Soccer Coaching Blog | Professional Soccer Coaching Advice

Score with both feet


The best attackers can shoot with either foot… is this true? Well attackers that can shoot with either foot have more opportunities to score so the individual will be much better placed if they can score with the foot that naturally takes the ball towards goal.

The complete attacker should be able to at least direct the ball on target with both feet even if one has a more powerful shot than the other.

Young players instinctively go for their preferred foot so you need to get them shooting with both of them or they will come to rely on one foot rather than the other.

I often see attackers, even professional attackers, making awkward shapes with their bodies so they can use one foot rather than the one they should use. Once again it’s down to the amount of practice they do and how they practise.

I like this great exercise  to get my players shooting with both feet:

How to set it up

Use an area 40 yards by 30 yards with two goals and two goalkeepers.

How to play it

  1. The shooter makes a long pass to the coach and runs to receive the ball back.
  2. The player now shoots with one foot.
  3. After shooting, the player reacts and runs to receive a second ball from another server and shoots with the other foot.

How to rotate it

After completing the circuit, the player becomes a server for the next shooter.


Get your strikers using both feet in two easy lessons

David ClarkeCoaches often ask me about getting grass roots players to use both feet – and I have to admit it is hard. The best way is to try and make sure you practice with your players so they get used to using both of them. But it is something you have to work on all the time because they can easily stop doing it in matches.

I have two ways for you to work with your players. The first is from Andre Merelle the technical director of French Football Federation (FFF’s) National Technical Centre at Clairefontaine, arguably the best youth soccer development center in the world.

It is a simple exercise but very effective – plus you get to watch him explain it in the clip below.

He has helped develop players like Jean-Pierre Papin, Thierry Henry, Louis Saha, William Gallas and Nicholas Anelka.

The French focus a great deal on technique……The players must play with the ball as much as possible from an early age, the younger the better.

Check out his simple way to coach two-footed strikers in the video clip below and set it up and try it out with your players. Then move on to my session below it:

Close to goal, strikers can guide the ball into the net, they don’t need to rifle it home. So this exercise is all about coaching your players to be comfortable in front of goal with both feet.

Set this up like the diagram below on a small pitch with two teams of four players. You, or a helper, act as the server by standing on the halfway line at the side.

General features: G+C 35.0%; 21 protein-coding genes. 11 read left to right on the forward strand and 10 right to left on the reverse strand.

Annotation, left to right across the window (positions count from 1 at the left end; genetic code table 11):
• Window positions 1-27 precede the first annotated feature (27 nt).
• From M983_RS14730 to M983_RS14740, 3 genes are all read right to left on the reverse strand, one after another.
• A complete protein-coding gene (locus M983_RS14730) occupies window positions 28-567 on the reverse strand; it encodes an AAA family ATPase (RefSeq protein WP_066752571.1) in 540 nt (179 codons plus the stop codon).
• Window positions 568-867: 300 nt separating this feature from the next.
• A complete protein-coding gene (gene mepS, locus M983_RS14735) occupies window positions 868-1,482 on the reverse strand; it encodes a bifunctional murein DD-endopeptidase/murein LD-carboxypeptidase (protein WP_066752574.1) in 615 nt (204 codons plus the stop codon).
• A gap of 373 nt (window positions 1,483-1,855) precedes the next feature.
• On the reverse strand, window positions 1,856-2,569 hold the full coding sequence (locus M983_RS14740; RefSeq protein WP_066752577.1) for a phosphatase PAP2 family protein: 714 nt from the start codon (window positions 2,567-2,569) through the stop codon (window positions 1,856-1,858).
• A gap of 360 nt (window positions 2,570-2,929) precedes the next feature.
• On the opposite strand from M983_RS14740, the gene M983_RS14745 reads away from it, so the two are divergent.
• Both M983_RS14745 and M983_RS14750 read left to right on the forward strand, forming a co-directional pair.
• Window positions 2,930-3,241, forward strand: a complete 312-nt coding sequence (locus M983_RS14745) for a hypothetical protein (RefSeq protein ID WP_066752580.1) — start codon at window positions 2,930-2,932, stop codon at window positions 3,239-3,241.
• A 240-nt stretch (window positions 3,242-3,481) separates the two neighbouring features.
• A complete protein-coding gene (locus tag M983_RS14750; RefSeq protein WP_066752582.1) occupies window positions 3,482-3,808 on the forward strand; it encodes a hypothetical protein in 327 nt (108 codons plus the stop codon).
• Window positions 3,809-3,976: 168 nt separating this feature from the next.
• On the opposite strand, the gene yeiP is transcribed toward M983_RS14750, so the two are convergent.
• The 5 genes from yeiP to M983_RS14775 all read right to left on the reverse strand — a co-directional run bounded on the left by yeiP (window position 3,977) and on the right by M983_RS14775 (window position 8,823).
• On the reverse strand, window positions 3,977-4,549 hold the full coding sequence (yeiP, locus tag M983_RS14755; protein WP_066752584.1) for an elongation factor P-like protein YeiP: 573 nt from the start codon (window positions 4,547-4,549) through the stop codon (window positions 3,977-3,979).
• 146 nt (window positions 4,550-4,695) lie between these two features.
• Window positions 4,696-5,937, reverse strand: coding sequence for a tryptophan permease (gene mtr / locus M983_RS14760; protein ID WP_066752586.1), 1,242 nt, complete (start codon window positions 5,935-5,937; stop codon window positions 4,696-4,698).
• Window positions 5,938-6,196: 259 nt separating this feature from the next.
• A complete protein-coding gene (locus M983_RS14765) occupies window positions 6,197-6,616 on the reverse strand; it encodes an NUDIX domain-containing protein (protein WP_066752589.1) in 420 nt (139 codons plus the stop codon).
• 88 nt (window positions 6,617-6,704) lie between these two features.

In the diagram the white shirted players dribble and then pass (1) to the coach. The coach makes a return pass (2) for a first time shot with the right foot (3).

Immediately the player moves across the penalty area and reacts to a pass from a team mate at the side of the goal by shooting with his left foot (5). He then takes the place of his team mate next to the goal.

The dark shirted players do the same thing in the opposite direction. This time the left-foot shot is further out but here just look for direction from the player. Tell him you want to see him hit the target not necessarily score past the goalkeeper.

Doing it differently with Spain’s (not them again) U19s

Often it’s that little bit of creativity or something different that gives your team the edge in winning matches. Allowing young players to do it is also part of your coaching learning experience. No you don’t want to see backheels when you’re defending the penalty area, and no you don’t want to see a fancy penalty that could go horribly wrong.

Or do you?

Giving players licence to try something different is keeping the fun in the game. For sure they may get some feedback from their team mates if it goes wrong but you should allow the mistake and forget about it.

Take a look at Ezequiel Calvente playing for Spain’s u19s against Italy in the Uefa European U19 championship.

The Spaniard beats the Italian Goalkeeper after running up to seemingly hit the spot kick with his right foot only to surprise everyone by hitting with his left.

Watch carefully as he totally out-smarts the keeper and just about everyone when he switches very late with his shot.

Practise in threes to use both feet

Watching my left winger playing in the U9s at the weekend, he beat a player and moved into the penalty area, the ball was perfect for a right foot shot, but he tried to turn it back on to his left foot and all the hard work he had done to get in to the penalty area and set himself up was lost.

It’s a great thing at this age to have a left footed player because it means your forward line is very well-balanced and playing down both wings is made much easier without having to play a right footed player on the left wing like most teams have to do – so I’m not complaining!

You also have to remember he is only 8-years-old so there’s plenty of time for him to learn.

I find that easy drills with both feet are the best way to ease these young players in to using both feet and I found the one in the clip below to work well with my younger players:

 Soccer Skills and Drills